The following is intended to provide a detailed description of an example of the invention and should not be taken to be limiting of the invention itself. Rather, any number of variations may fall within the scope of the invention which is defined in the claims following the description.
Generic Bridge Protocol Data Unit (PDU) Tunneling (GBPT; also referred to herein as L2 Protocol Tunneling) enables service providers (e.g., of transparent local area network (LAN) services (TLS)) to have redundant links toward their customers. The tunneling of PDUs using GBPT also prevents the undesired interaction between the customers' networks and the service provider's network due to the direct exchange of protocol packets. For example, users have requested the ability to tunnel discovery protocol (DP) packets because the users want to avoid having to disable DP on their customer ports, while remaining transparent to their customers with respect to unwanted protocol traffic (e.g., DP).
A GBPT method according to the present invention operates properly regardless of whether or not IEEE 802.1Q tunneling is enabled, which is advantageous because there are applications that otherwise would not require IEEE 802.1Q tunneling (which can carry a number of customer VLANs across a number of service provider tunnels (and so, limiting the number of VLANs supported)). Some service providers offer their customers only one VLAN each, and so these service providers do not require IEEE 802.1Q tunneling because regular IEEE 802.1Q VLANs can be used instead.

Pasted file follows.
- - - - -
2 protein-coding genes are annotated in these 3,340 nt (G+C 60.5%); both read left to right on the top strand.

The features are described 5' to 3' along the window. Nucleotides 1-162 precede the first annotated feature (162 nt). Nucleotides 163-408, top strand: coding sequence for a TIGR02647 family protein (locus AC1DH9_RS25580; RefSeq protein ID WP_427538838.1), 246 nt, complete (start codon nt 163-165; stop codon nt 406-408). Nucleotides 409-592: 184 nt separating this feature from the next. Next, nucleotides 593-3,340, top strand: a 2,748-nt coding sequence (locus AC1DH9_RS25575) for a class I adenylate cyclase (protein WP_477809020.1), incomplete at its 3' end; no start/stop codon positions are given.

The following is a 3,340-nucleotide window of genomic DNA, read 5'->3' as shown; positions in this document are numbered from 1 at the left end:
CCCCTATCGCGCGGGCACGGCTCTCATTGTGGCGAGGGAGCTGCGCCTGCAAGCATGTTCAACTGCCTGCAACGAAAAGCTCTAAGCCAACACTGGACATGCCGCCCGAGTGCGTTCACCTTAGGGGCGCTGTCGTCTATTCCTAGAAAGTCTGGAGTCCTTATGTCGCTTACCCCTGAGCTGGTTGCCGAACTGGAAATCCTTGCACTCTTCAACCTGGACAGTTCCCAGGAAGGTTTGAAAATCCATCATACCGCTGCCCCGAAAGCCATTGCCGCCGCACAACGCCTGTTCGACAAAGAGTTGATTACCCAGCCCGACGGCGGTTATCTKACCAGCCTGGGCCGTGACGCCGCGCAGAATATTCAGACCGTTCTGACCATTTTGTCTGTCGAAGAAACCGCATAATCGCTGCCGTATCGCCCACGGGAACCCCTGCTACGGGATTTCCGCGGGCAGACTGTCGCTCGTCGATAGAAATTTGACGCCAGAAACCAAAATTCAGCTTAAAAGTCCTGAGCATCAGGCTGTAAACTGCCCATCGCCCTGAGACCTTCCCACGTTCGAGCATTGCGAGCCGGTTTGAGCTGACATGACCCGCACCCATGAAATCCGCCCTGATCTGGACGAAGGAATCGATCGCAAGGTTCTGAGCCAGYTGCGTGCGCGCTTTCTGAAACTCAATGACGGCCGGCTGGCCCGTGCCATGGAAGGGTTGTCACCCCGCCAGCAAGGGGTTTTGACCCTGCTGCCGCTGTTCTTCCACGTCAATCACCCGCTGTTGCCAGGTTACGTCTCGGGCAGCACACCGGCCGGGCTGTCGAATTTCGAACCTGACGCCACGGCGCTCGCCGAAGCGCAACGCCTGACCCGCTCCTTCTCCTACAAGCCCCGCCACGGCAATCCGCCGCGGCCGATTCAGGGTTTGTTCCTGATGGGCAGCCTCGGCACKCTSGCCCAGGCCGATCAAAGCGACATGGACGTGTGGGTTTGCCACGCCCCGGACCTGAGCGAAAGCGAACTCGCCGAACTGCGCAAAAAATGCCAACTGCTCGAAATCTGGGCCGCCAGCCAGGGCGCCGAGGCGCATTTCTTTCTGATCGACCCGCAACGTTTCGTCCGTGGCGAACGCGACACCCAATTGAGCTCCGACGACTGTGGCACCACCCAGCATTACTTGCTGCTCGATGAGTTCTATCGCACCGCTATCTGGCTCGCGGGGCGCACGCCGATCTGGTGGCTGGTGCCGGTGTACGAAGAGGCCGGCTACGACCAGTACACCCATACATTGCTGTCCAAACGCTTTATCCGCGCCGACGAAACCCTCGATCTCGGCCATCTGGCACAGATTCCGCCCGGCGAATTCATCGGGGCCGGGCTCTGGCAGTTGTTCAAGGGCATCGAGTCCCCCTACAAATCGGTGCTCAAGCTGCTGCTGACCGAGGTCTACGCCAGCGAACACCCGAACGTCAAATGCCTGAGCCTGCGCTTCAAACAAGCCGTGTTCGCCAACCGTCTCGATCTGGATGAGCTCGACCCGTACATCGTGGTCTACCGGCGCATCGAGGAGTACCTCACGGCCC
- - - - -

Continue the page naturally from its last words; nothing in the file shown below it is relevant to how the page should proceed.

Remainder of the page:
One approach to bridged PDU (BPDU) tunneling according to the present invention is to software-encapsulate the PDUs in the ingress edge switches (for example of a TLS network) and then multicast the BPDUs in hardware through the tunnel (i.e., a service provider (SP) VLAN; the same VLAN also used to tunnel data). Egress edge switches de-encapsulate the tunneled packets and decide whether or not to forward them out of the tunnel. It should be noted that such protocol tunneling can be recursive: it is theoretically possible to have many layers of tunneling, each with their own distinctive encapsulation (e.g., using the media access control (MAC) address-based encapsulation described subsequently herein). However, it should be noted that encapsulation can also be performed in a number of other ways (e.g., by the microcode of a network processor or hardware based encapsulation, among other possible implementations).